Ten tips for breaking it to the firstborn
Having a second baby is exciting for you, but boy, can it cause your firstborn to panic. Thankfully, Dr Laura Markham knows how to calm them down
1. Recognise that your pregnancy is stressful to your child
Why? Because you aren't as energetic and patient as you used to be. Because you don't pick her up as readily. Because there's less room on your lap. Because she's worried about what it will mean to have a baby in the house. There can be added stresses, such as weaning or moving to a big kid bed or even a new house. Be aware that all of this can be hard on your child. Expect some acting out or regression.
2. Get any big changes out of the way before the birth
Room changes, weaning or moving, your child needs time to adjust without associating these changes with the baby.
3. Emphasise your child's uniqueness
Talk about what a wonderful baby he was, and what a wonderful boy he is now. Tell him there is only one of him in the whole world and that no one could ever replace him in your heart.
4. Don't overfocus on the baby.
Naturally you're excited, and hopefully he's excited, too. But to him, the baby isn't real yet, and his life now is. If you make everything about the baby, he's bound to resent it. When friends ask your child what he thinks about becoming a big brother, and he doesn't seem to know what to say, change the subject to: 'We're looking forward to the baby, but we don't really know what it will be like. Right now, Jason has his hands full building train tracks...'
5. Let your child express his full range of feelings throughout the pregnancy and birth
Expect him to veer from excitement to impatience to worry. Respond with empathy to all of it: 'It sounds like...' 'You're excited that you'll get to show your sister how to go sledging.' 'You're tired of people asking all the time how you feel about becoming a big brother.' 'You wish my back didn't hurt so I could pick you up more, like I used to.'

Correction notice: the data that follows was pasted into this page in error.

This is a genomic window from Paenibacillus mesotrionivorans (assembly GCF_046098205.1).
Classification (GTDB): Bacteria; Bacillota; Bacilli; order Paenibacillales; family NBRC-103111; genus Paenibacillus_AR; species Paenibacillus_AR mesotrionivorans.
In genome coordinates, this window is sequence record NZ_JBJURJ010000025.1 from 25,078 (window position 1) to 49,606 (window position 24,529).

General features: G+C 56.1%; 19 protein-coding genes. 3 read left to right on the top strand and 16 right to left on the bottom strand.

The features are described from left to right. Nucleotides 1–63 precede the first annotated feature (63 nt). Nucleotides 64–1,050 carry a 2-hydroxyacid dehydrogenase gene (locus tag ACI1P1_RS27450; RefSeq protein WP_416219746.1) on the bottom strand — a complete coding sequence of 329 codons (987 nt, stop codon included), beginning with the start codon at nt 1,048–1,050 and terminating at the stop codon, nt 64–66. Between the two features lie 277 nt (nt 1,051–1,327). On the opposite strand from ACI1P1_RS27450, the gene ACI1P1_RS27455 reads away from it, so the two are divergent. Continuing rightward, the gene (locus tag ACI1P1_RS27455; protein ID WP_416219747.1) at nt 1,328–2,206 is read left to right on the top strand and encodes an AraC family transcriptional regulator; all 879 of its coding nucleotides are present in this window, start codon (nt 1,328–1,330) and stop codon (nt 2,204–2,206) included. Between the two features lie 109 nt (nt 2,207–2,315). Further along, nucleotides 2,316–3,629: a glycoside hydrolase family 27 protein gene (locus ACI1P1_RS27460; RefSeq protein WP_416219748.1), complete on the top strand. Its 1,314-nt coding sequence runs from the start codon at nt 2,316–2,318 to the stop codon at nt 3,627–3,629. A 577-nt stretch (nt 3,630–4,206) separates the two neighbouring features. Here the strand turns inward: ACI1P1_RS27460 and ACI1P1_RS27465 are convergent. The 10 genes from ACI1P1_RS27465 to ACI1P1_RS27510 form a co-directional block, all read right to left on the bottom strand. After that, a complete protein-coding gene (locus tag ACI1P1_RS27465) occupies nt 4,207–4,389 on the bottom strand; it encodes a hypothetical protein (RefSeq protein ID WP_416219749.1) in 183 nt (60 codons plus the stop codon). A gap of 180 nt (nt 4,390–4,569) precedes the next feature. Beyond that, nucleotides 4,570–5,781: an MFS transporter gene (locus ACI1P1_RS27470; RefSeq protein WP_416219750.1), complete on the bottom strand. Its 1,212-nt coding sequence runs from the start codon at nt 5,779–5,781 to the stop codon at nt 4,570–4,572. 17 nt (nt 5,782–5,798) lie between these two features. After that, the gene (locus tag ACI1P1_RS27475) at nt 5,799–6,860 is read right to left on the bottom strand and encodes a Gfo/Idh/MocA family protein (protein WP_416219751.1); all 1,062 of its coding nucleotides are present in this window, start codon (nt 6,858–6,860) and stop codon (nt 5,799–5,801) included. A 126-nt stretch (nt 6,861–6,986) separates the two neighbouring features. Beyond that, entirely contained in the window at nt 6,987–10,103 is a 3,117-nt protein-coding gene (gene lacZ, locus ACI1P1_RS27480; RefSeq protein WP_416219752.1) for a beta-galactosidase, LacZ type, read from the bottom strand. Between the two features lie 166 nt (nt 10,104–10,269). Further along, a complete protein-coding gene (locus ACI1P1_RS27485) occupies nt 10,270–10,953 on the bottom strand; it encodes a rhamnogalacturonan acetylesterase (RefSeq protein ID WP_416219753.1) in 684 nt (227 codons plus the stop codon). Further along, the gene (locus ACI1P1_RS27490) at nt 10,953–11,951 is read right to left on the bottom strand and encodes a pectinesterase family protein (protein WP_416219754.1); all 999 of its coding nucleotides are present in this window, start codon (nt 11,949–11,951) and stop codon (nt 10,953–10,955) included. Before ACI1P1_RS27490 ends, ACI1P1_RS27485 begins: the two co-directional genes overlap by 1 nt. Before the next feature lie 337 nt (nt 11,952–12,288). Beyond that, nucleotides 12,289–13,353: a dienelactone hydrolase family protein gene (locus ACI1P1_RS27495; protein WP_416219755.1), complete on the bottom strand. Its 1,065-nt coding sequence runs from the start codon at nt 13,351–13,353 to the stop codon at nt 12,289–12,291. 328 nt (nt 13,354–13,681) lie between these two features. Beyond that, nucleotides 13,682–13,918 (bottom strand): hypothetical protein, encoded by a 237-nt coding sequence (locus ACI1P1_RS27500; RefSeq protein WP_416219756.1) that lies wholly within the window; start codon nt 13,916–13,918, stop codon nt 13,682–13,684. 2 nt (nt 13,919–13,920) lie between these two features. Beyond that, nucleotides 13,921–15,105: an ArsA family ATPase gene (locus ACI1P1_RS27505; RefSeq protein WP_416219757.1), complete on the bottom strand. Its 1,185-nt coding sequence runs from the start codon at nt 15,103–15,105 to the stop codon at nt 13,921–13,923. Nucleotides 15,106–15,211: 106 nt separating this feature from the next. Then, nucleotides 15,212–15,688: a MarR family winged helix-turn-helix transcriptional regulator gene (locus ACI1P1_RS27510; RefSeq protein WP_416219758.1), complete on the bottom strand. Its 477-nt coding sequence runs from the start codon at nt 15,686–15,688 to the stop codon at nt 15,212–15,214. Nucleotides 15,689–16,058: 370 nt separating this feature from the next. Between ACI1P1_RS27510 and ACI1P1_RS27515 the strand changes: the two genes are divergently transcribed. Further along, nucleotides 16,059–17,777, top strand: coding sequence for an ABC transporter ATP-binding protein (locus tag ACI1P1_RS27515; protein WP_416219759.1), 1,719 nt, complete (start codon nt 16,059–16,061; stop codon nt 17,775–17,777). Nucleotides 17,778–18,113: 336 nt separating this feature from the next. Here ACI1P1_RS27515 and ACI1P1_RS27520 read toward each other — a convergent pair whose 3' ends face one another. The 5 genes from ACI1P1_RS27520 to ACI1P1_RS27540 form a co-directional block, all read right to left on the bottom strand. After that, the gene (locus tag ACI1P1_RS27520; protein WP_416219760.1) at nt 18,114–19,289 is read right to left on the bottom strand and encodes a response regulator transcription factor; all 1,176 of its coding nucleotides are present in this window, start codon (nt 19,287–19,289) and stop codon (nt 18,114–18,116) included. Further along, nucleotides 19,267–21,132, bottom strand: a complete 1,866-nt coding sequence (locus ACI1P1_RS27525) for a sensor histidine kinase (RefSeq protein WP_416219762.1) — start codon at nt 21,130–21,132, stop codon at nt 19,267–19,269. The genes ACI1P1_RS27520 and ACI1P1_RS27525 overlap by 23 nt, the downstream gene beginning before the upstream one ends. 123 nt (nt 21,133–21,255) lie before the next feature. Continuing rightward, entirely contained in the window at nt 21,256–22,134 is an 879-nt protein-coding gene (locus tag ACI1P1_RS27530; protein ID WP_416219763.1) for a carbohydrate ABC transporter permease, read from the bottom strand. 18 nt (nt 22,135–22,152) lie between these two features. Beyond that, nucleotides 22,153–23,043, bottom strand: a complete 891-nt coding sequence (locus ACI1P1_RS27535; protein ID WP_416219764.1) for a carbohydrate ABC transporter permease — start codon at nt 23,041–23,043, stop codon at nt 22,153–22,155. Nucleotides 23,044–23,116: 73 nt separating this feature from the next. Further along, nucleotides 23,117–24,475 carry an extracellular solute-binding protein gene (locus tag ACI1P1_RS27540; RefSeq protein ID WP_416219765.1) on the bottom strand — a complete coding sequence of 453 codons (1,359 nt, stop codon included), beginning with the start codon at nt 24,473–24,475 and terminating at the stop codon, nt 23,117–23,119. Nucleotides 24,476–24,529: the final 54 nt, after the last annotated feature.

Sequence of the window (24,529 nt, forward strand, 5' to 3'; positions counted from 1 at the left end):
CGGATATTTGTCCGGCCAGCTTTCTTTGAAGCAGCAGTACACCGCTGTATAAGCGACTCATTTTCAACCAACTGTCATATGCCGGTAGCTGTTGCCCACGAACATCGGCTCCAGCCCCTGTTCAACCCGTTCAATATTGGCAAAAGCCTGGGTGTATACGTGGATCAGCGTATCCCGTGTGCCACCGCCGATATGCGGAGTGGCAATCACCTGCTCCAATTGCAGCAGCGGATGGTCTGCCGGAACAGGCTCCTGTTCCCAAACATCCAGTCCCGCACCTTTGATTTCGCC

6. Make sure your child knows he still has an important role in the family
He's always been the baby in your family, and he may well feel displaced. Be specific to help your child feel seen and valued for who he is and all the ways he contributes to the family: 'Carlos, I love the way you help me when we're at the supermarket... we're such a great team!' or, 'Sara, I love the way we laugh together... do you know it's so much fun to be with you!'
7. Give a context if you can't relate as usual, to reduce resentment of the baby.
Explain to your child that it's hard for your body to carry a baby inside, plus carry him outside for a long time, but that you love him and want to hug him, and hold him as much as possible. Find as many opportunities to do that as you can.
8. Be aware that your child may hear things that will worry him
For instance, one five-year-old I know happened to see a soap opera at a neighbour's in which a pregnant woman's baby died at birth. Frightened, but scared to tell his mother about what he saw as a likely tragedy ahead, he became miserable and difficult. Luckily, instead of punishing him for his belligerence, his mother told him she thought he must be worried and upset. 'Are you worried about whether I will have enough time for you when the baby comes?' she asked. 'No,' he responded, 'I'm worried the baby will die!'
His mum was able to explain to him that most of the time in our country, modern medicine is able to keep babies and mothers completely safe. She pointed out all the families they knew who had babies, and how these babies had been safely born. After this conversation, the five-year-old relaxed and returned to his usual cheerful and co-operative self.
9. Keep your relationship with your older child as smooth and affectionate as possible
She needs to be secure in your love to handle the arrival of a sibling with equanimity. Naturally she'll be testing you to be sure you still love her.
10. When you pack your bag for the hospital, involve your child.
Prominently include a photo of her. Also secretly pack a small present that you have bought and wrapped that will be from the new baby to each big sibling. You might want to include a card from the baby to the older sibling, saying something like, 'Thank you for singing to me while I was growing. I am so excited to finally be ready to be born so I can be with you. I can't wait to learn from you and be friends with you. I feel so lucky that you are my big brother. I love how strong and gentle you are. I am tiny now but I promise to grow as fast as I can so I can play with you. I love our family.'
Some parents object to this, because, of course, the baby had nothing to do with this card and gift. But I have never heard of an older sibling questioning it; they all love it. If your child does ask, you can simply explain that the baby can't talk yet, but if she could, this is what she would say.